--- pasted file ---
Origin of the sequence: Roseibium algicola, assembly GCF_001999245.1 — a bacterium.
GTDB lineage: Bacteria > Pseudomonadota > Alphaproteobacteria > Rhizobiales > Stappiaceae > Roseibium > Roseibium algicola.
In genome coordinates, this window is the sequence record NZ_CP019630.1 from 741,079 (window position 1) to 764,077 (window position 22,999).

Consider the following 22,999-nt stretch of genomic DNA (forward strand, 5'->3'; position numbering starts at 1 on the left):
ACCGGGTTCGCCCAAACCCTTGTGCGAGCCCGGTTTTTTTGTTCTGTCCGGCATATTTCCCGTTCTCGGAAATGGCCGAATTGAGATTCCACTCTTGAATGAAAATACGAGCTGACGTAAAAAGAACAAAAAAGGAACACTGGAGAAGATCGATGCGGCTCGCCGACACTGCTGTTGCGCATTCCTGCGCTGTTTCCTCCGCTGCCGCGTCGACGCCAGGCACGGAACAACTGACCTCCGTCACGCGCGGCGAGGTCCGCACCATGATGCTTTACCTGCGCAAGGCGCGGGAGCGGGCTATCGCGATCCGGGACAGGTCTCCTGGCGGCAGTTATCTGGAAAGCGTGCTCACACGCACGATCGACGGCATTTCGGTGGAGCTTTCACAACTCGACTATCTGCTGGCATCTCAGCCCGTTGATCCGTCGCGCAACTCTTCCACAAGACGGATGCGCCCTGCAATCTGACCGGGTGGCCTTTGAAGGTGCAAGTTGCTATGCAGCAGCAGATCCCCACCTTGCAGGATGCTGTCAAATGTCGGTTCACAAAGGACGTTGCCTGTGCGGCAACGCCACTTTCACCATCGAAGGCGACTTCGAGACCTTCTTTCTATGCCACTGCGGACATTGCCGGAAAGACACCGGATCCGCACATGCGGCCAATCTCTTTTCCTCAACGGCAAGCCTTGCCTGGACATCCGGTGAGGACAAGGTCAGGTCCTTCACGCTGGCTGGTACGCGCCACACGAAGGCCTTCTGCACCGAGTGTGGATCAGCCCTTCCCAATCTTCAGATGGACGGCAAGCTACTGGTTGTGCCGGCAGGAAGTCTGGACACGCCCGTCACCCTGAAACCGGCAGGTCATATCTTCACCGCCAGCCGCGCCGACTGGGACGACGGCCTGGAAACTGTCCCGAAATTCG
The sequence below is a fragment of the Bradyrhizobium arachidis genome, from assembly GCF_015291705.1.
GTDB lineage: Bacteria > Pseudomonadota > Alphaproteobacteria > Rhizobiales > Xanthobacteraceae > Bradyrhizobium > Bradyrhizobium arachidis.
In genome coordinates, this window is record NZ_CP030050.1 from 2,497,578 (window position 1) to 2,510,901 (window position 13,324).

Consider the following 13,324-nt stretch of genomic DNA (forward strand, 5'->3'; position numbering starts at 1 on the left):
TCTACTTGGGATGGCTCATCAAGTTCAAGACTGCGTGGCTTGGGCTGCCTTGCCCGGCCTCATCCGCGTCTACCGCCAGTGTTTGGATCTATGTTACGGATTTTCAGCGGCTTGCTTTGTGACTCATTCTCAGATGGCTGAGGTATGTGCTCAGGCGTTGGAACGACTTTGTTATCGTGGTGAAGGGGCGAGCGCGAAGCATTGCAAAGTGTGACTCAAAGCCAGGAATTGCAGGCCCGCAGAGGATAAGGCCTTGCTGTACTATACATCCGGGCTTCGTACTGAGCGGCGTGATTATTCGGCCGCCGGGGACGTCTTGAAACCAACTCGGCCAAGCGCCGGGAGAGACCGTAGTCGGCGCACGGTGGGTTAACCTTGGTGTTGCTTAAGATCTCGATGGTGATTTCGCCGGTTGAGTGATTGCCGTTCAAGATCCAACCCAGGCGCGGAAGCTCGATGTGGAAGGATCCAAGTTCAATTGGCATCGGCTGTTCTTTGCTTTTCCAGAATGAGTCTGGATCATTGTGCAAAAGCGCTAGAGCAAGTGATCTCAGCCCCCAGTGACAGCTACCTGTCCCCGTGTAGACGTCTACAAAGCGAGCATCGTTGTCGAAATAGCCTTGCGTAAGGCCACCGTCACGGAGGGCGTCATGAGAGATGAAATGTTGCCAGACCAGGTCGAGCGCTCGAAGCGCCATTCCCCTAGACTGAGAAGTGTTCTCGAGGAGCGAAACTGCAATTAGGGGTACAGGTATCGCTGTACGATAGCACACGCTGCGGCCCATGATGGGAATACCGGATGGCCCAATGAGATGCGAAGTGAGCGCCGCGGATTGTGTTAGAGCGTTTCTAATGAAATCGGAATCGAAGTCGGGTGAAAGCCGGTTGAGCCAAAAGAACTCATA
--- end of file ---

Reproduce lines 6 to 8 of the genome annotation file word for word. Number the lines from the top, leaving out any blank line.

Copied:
The sequence below is a fragment of the Bradyrhizobium arachidis genome, from assembly GCF_015291705.1.
GTDB lineage: Bacteria > Pseudomonadota > Alphaproteobacteria > Rhizobiales > Xanthobacteraceae > Bradyrhizobium > Bradyrhizobium arachidis.
In genome coordinates, this window is record NZ_CP030050.1 from 2,497,578 (window position 1) to 2,510,901 (window position 13,324).